such as throwing the last of his money to a street musician. he is a flower. but Anna rejects the societal upgrade thrown to her from her engagement to Lord Neville. Kean’s exhortation that they only care for illusion could be equally applied to himself for much of the play. royalty. ours. not an actor. Elena is typical of Kean’s attention and conquests. Elena makes it clear she fell in love with Kean the actor. and the old count must receive a great many decorations. Elena accepts her place in society and gives up Kean. And the Countess? I would say. Or Much Ado about Nothing? Wait. Kean is impotent off the stage. Anna represents an absolute. on the other hand. because of Solomon’s role in society). For him to feel he is a prince. in part. From this perspective she’s an uncorrupted version of Kean. because I was a bastard. too. And you. acting the part of Kean the man. Kean (to Elena): Listen—we are three victims. he. Consistent with Shakespeare. in acting as in life. Well-placed in society as a countess. we shall see which of us wins the greater applause. (Act V. page 269) . to insult the prince and draw his prop sword. Kean: Come. We live all three on the love of others. though. Three reflections. out of character. no doubt. we watch Kean’s self-destruction by committing lèse-majesté. You wanted my love—I yours. Anna Danby. refuses to be a victim. but Kean brushes him aside time after time (ironically. On the other hand. (Act II. doing what it will take in order to act on the stage and get what she wants. reality provides a bracing wake-up call. You were right. she must adhere to in their return. as shown by the handling of the return of her love letters. comes from a Danish merchant family (there are plenty of jokes about cheesemongering in the play) but she falls in love with Kean the man. we must make sure of a happy ending. Anna treats Kean as a man. The prince and the countess must have plenty of children. What a mix-up. Elena and Anna are similar people though from different classes. each of the three believing in the existence of the other two. When Kean walks to the edge of the stage. It is only Kean the actor. As for him. as shown in plays. You. of we three. [He laughs] What shall we call the play? As you Like It. a single and same mirage. who are you? You are playing the part of the Prince of Wales? Very well.when he genuinely helps someone else it stands out. and I discover my genius through their applause. she is by far the best actress. She refuses to give up her role in real life. genius. and we are all three incapable of loving ourselves. and I. night after night. he has to be admired. Beauty. the play within a play reveals the true state of things. because you were born a woman— he [the Prince of Wales]. Kean goes straight to the resolution by handing the letters to her while she delays accepting them because she follows the ‘form’. Anna. For a man that has acted in order to deceive himself. sir. The choice of Othello (a change from Dumas’ play’s choice of Hamlet) works perfectly. Kean accuses Anna of wrecking his life but she allows him to live the life he claims he wants. the handle of the sword symbolically comes off in his hand. his debts will be repaid. The result is you enjoy your beauty through the eyes of others. you need not be afraid. but the reality of his life receives the audience’s laughter and contempt. pages 191-2) The differences between the two lady-interests helps us understand Kean’s progress toward selfrealization. The illusion of the play has been destroyed. but he eventually finds his own voice. As for the buffoon—ah well. The only other person that treats Kean as a man instead of an actor is his servant Solomon. Often his generosity comes at high expense. Anna’s force is confirmed by Solomon as she practices her role of Desdemona and breathes too much life into the character. Instead of a murder. even if the performance turns into a fiasco. I am the man who makes himself disappear. that was comedy. His concern for former troupe members is genuine. because he was too highly born. Othello’s jealousy becomes Kean’s as he watches Elena talk with the Prince of Wales. which he has trouble handling even though he calls for this throughout the play.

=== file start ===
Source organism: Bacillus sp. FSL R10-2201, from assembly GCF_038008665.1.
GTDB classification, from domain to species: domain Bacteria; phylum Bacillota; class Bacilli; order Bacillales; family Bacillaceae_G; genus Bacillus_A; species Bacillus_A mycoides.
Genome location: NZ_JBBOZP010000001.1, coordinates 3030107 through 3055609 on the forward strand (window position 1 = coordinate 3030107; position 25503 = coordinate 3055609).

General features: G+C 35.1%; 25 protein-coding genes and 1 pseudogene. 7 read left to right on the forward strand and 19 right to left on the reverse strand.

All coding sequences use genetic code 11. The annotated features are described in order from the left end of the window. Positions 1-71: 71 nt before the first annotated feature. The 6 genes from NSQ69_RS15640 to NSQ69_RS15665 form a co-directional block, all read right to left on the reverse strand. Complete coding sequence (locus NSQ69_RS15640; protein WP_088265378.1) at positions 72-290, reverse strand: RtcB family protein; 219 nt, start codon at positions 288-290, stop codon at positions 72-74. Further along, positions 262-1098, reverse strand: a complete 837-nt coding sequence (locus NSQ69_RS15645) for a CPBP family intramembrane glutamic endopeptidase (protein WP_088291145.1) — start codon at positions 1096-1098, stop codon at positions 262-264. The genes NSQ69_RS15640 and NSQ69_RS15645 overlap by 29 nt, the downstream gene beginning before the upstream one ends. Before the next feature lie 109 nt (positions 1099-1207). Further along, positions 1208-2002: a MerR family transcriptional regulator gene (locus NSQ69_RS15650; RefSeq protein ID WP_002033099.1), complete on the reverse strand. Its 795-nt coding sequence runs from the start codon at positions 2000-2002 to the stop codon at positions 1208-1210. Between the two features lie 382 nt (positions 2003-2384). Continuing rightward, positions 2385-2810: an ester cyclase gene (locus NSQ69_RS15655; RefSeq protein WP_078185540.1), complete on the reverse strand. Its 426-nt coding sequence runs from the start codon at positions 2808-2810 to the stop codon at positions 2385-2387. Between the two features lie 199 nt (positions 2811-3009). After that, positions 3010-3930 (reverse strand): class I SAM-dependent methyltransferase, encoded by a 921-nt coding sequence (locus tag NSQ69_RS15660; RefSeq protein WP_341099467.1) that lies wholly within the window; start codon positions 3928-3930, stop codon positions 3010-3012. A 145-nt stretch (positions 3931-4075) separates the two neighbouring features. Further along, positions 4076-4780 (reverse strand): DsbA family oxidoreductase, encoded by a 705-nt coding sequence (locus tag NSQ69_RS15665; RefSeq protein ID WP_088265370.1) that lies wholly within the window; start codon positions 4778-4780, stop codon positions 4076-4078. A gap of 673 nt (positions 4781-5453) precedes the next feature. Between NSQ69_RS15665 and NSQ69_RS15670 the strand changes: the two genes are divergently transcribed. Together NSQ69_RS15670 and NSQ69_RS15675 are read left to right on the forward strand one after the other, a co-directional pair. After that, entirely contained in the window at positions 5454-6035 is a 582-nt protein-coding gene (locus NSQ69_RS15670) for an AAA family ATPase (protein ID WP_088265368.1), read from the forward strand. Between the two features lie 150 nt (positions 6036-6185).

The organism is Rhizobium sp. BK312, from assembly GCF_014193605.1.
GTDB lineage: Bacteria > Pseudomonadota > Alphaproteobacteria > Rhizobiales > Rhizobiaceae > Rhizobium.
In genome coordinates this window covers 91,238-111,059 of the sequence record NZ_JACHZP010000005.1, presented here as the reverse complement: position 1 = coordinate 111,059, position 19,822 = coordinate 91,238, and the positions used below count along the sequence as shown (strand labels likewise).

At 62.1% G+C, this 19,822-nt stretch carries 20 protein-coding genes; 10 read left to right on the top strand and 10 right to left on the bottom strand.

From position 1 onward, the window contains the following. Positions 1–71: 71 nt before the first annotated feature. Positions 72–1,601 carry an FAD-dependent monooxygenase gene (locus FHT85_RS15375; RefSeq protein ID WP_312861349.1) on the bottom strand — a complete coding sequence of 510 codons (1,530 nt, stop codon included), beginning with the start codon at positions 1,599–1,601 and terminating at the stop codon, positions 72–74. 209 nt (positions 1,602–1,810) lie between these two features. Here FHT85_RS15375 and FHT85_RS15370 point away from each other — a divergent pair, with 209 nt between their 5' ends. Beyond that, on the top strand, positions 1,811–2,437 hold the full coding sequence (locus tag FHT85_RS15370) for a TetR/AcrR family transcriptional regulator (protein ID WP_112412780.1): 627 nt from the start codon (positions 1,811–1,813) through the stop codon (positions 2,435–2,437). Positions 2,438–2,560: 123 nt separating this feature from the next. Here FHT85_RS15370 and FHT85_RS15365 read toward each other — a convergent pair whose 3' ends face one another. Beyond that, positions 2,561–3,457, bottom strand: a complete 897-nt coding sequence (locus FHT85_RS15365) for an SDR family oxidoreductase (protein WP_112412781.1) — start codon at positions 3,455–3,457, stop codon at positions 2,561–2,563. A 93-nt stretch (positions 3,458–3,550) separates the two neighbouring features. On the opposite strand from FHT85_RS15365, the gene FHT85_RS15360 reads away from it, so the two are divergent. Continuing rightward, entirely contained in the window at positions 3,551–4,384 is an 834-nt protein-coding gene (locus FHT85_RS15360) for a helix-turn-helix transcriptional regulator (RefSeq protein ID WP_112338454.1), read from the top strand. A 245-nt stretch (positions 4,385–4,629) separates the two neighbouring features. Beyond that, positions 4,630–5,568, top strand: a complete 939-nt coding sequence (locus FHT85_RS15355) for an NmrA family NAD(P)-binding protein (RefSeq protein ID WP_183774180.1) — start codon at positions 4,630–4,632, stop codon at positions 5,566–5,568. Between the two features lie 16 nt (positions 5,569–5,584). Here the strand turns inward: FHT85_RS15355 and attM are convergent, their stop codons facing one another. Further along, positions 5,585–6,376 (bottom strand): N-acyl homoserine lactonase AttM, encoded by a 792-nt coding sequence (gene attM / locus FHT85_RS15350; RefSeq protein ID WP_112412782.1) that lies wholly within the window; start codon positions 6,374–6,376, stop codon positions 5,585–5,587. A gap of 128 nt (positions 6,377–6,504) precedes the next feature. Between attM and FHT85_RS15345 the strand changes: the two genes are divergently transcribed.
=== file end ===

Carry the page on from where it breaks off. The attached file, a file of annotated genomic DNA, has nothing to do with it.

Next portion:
that is) that Sartre’s Kean uses as its basis. In short. It turns out the existence of Sartre’s play follows nested reflections. Bias aside. but signed by a great novelist and playwright of the day [Dumas].As I mentioned earlier. and adopted from a play about an actor [Kean] requested by another actor [Lemaître] from an unknown author [Théaulon and de Couey]. Very highly recommended. Next week I’ll post on Dumas’ play (if he did write it. page 170 I'll admit my bias about the play. . the play is a hall of mirrors. Kean has been a personal favorite since I saw it at Shakespeare Santa Cruz in 2000. too.Sartre’s Theatre: Acts for Life by Benedict O’Donohoe (Peter Lang: 2004). I think it's a marvelous play. with theater and reality constantly reflecting each other. I’ll end with a quote I found that concisely captures some of that mirroring. . Sartre’s Kean is a play about an actor [Kean] requested from him by an actor [Brasseur].